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May 2020

Home rule

Philadelphia Home Rule Charter is Good for Democracy – Drexel News Blog

Written by Tabatha Abu El-Haj, JD, PhD, associate professor at Drexel University’s Kline School of Law. Abu El-Haj is a First Amendment scholar and writer on American democracy.

Each era of American politics has its distinct challenges. Today, our political parties are not corrupt, they are cut off from the people they represent. Candidates and parties are too concerned with wealthy donors and unrepresentative activists, and it hasn’t just impacted policymaking from Harrisburg to Washington, DC. – but also the breadth and depth of political participation. That’s why question #2 deserves your attention in the upcoming primary in June.

A “yes” vote for Question 2 will allow middle-class municipal workers – who are more representative and who have extensive commitments and ties to the city and its residents – to engage in organizing and grassroots political campaign. This is an important step toward grounding political parties and elected officials in the experiences of ordinary Philadelphians.

Philadelphia’s restrictions on partisan activities by appointed officials and employees are among the strictest in the nation. Unlike in most major cities, city employees are prohibited from distributing official campaign materials or participating in call-to-vote activities organized by candidates or political parties. New York, Los Angeles and Pittsburgh, on the other hand, allow public employees and officials to volunteer directly with any partisan campaigns in their spare time as long as they do not use city resources or wear city uniforms.

When Philadelphia decided to impose these severe restrictions on the political activities of its municipal employees nearly seventy years ago, the city was struggling to curb the corruption associated with powerful party machines. Today, the civil service system for city employment is well established. Although corruption scandals erupt from time to time, the standard of selection based on merit rather than nepotism for government jobs is entrenched.

And yet, the Philadelphia Charter limits its nearly 30,000 employees to political participation. By prohibiting all but the most individualized forms of politics (individual expressions of opinion and isolated campaign donations), the Home Rule Charter effectively channels meaningful political activity outside of the official party and campaigns in ways that strengthen the partisan polarization that destroys our democracy. This is because city workers are authorized to undertake similar field actions sponsored by outside groups and unions.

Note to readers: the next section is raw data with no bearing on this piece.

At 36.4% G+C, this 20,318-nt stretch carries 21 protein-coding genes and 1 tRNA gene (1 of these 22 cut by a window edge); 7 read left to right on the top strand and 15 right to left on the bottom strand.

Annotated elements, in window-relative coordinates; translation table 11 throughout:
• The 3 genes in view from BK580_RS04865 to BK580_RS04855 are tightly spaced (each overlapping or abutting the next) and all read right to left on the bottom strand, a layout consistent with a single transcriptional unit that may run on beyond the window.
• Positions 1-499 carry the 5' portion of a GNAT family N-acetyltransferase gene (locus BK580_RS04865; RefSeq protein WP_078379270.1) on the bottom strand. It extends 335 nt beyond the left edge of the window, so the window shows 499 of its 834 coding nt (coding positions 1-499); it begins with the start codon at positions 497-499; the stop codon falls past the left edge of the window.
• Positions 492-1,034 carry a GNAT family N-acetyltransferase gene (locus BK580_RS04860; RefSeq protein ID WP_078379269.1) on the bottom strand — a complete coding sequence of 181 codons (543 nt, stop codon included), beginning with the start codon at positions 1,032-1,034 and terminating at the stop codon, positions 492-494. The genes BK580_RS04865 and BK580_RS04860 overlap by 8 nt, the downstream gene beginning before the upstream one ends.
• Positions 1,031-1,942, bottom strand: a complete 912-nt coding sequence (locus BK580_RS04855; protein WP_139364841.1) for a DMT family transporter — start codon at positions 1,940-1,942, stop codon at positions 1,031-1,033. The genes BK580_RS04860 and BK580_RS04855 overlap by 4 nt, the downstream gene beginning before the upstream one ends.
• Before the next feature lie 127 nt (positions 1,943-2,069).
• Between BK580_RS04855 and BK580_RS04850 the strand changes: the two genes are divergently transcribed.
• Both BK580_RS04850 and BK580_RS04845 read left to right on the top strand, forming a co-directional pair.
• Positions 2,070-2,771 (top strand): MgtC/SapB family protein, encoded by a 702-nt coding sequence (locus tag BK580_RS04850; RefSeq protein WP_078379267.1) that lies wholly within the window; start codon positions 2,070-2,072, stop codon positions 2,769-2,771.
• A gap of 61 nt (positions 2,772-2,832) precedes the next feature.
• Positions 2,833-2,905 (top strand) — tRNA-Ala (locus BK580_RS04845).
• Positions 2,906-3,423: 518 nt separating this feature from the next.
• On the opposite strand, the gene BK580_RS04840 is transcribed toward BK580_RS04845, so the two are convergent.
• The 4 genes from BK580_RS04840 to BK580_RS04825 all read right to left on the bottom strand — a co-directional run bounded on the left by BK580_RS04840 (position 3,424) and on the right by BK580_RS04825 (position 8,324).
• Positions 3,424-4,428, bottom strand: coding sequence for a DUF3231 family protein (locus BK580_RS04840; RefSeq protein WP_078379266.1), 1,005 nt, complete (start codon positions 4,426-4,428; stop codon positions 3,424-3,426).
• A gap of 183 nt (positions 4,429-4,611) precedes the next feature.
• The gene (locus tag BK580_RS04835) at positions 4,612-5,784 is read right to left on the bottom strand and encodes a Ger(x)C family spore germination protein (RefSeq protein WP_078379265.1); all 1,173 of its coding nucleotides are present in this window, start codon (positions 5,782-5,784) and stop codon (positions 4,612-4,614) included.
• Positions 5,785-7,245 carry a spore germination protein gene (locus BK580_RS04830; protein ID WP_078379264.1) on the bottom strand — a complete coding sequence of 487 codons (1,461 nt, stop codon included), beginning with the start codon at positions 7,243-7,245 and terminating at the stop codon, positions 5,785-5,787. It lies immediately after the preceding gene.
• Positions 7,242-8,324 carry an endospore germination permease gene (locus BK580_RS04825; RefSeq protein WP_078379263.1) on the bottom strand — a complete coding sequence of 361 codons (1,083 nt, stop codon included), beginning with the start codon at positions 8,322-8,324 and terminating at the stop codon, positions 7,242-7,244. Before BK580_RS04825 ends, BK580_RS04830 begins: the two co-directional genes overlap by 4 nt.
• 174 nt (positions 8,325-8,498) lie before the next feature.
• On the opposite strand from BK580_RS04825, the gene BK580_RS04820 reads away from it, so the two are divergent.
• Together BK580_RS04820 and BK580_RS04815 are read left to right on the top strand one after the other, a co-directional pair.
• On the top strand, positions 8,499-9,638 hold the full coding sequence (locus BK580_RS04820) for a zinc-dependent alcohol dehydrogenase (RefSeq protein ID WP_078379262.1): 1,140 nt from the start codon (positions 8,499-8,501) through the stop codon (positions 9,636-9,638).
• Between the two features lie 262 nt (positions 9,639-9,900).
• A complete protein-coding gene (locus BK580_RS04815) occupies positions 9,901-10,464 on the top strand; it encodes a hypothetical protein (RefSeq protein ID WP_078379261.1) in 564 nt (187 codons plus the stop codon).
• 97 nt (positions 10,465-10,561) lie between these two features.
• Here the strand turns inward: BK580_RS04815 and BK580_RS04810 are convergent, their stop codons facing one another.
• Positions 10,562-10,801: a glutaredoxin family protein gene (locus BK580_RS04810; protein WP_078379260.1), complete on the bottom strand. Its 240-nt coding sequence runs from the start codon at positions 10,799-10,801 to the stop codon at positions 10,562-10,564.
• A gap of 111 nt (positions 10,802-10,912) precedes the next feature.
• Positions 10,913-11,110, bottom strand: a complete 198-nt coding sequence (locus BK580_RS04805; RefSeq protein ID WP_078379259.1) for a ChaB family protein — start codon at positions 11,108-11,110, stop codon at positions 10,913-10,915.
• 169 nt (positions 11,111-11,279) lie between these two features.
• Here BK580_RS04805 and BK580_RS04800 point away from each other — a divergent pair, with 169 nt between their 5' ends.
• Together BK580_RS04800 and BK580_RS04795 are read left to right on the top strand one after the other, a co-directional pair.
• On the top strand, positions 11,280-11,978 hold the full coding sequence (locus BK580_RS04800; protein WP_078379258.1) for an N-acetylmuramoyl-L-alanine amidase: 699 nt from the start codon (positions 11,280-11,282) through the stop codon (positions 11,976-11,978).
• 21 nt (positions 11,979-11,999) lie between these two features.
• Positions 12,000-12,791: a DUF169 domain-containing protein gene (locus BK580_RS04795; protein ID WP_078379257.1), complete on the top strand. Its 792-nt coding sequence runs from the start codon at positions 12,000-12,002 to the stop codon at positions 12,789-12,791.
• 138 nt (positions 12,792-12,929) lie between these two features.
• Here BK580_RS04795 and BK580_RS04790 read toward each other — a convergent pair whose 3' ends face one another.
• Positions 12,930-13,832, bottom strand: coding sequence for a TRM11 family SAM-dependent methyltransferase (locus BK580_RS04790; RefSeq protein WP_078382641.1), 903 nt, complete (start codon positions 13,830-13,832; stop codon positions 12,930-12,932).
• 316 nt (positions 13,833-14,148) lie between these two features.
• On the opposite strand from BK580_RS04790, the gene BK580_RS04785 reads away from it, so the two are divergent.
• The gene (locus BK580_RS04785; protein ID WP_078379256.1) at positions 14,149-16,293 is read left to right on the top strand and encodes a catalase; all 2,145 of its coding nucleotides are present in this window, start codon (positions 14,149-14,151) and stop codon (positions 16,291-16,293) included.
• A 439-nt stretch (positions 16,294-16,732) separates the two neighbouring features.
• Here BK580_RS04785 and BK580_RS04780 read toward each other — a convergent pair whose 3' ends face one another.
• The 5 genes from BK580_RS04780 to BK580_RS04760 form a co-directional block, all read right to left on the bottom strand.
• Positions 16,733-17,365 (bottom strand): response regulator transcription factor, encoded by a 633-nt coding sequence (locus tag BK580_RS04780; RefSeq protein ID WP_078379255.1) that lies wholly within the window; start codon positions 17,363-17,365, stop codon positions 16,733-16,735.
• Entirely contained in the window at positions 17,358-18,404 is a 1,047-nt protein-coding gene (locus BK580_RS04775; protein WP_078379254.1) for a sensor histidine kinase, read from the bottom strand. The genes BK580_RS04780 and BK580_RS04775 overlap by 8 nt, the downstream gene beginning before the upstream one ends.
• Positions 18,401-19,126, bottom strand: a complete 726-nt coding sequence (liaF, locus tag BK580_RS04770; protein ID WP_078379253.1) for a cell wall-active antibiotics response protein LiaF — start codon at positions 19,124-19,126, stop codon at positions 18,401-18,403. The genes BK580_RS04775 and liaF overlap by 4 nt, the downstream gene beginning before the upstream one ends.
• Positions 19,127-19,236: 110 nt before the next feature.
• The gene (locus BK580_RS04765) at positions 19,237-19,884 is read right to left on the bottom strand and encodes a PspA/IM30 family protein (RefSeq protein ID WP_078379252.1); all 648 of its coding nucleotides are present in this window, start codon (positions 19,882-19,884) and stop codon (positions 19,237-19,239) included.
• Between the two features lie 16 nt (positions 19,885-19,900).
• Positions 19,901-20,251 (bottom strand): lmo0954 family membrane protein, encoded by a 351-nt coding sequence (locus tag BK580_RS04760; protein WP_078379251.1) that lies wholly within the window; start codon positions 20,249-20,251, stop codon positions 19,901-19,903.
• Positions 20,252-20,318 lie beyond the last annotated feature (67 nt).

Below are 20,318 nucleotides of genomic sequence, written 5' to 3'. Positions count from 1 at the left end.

While this distinction may seem trivial to those focused on results, it affects how our political parties operate. Drained of volunteers and members, our political parties have become overly attentive to ideologically extreme and socio-economically unrepresentative activists and donors. The result is candidates who are often too often disconnected from the experiences of ordinary Philadelphians. Relaxing existing restrictions to allow municipal workers to engage in face-to-face politics, volunteering and voting is an important step towards rebalancing political influence.

City employees bring several things to the table. Municipal workers are likely to have broader and more representative social networks along the axes of race, socio-economic status and age. They understand how government works and are less likely to be hyper-partisan. They thus promise to be an important source of information in an age of misinformation and an important link in strengthening the links of candidates and political parties with the life experiences of their constituents.

It must also be said that the Philadelphia restrictions are no longer constitutionally defensible. The landscape of First Amendment doctrine has changed significantly since similar restrictions on government employees were upheld by the courts in the 1970s. Given their stringency, the city’s current regulations are vulnerable to a challenge from the First Amendment, and court-imposed reform would likely be far more brutal.